Criteria for determining predatory publishers
One can use the criteria used by Jeffrey Beall for determining predatory publishers. They were used to create the original Beall's list and are used now for the updated lists.
Journal Evaluation Tool
Journal Evaluation Tool is a scoring sheet that anyone can use to determine the credibility of a journal. Follow the simple guide written by the authors to score the journal of your choice.
Rele, et al., LMU Librarian Publications & Presentations 40 (2017).
Salient features of potential predatory journals
- The scope of interest includes non-biomedical subjects alongside biomedical topics
- The website contains spelling and grammar errors
- Images are distorted/fuzzy, intended to look like something they are not, or which are unauthorized
- The homepage language targets authors
- The Index Copernicus Value is promoted on the website
- Description of the manuscript handling process is lacking
- Manuscripts are requested to be submitted via email
- Rapid publication is promised
- There is no retraction policy
- Information on whether and how journal content will be digitally preserved is absent
- The Article processing/publication charge is very low (e.g., < $150 USD)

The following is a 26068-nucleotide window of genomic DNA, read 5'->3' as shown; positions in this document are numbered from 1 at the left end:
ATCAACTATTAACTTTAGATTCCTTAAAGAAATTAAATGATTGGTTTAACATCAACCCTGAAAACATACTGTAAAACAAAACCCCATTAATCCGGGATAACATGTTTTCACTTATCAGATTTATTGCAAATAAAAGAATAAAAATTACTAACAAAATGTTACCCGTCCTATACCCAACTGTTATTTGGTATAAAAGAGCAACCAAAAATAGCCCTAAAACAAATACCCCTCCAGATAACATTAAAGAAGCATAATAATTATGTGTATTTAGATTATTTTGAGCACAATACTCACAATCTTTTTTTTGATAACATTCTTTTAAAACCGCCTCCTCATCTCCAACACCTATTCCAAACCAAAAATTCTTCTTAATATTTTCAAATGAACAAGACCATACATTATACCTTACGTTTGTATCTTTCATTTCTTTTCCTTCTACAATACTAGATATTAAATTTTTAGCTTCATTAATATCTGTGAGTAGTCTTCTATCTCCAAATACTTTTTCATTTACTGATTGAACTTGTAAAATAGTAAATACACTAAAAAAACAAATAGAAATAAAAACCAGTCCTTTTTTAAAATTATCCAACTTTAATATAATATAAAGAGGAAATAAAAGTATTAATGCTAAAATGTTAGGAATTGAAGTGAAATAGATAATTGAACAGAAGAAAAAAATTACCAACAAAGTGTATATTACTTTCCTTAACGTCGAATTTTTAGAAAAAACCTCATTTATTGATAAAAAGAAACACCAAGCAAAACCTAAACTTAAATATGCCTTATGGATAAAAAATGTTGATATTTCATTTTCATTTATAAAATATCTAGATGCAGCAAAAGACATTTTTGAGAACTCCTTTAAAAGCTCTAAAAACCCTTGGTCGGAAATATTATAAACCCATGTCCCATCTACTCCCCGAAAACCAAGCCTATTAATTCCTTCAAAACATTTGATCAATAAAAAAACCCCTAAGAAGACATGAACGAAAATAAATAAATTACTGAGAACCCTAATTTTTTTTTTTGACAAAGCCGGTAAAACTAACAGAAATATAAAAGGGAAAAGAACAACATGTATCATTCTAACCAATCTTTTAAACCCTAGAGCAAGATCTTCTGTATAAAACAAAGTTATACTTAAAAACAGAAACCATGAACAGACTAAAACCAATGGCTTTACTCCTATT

- Journals claiming to be open access either retain copyright of published research or fail to mention copyright
- The contact email address is non-professional and non-journal affiliated (e.g., @gmail.com or @yahoo.com)
List due to Shamseer, et al., BMC Medicine 15:28 (2017).
Indexing in JCR and DOAJ
Many predatory journals are claiming they are indexed by DOAJ and JCR Master List, while they are not. You should always check whether a journal you want to publish in is telling the truth. If a journal is indexed by JCR or/and DOAJ, that is usually a very good indicator that the journal is not predatory.
Searching DOAJ database is quite easy - you just need to enter the journal's name, ISSN or the journal's publisher. Their search engine is quite flexible. Make sure to search through journals only, unless you want to find an open-access article (see picture below).
DOAJ also offers useful information about the open-access journal, such as what are its publication charges and what is the average time from submission to publication.
Searching JCR Master List is a bit more difficult. Sometimes when you enter journal's title it will not show up in the results. Therefore, it is recommended to use the journal's ISSN.
For example, searching for "NATURE + CULTURE" does not yield any result, as shown below:
However, searching for the journal's ISSN does return the correct result: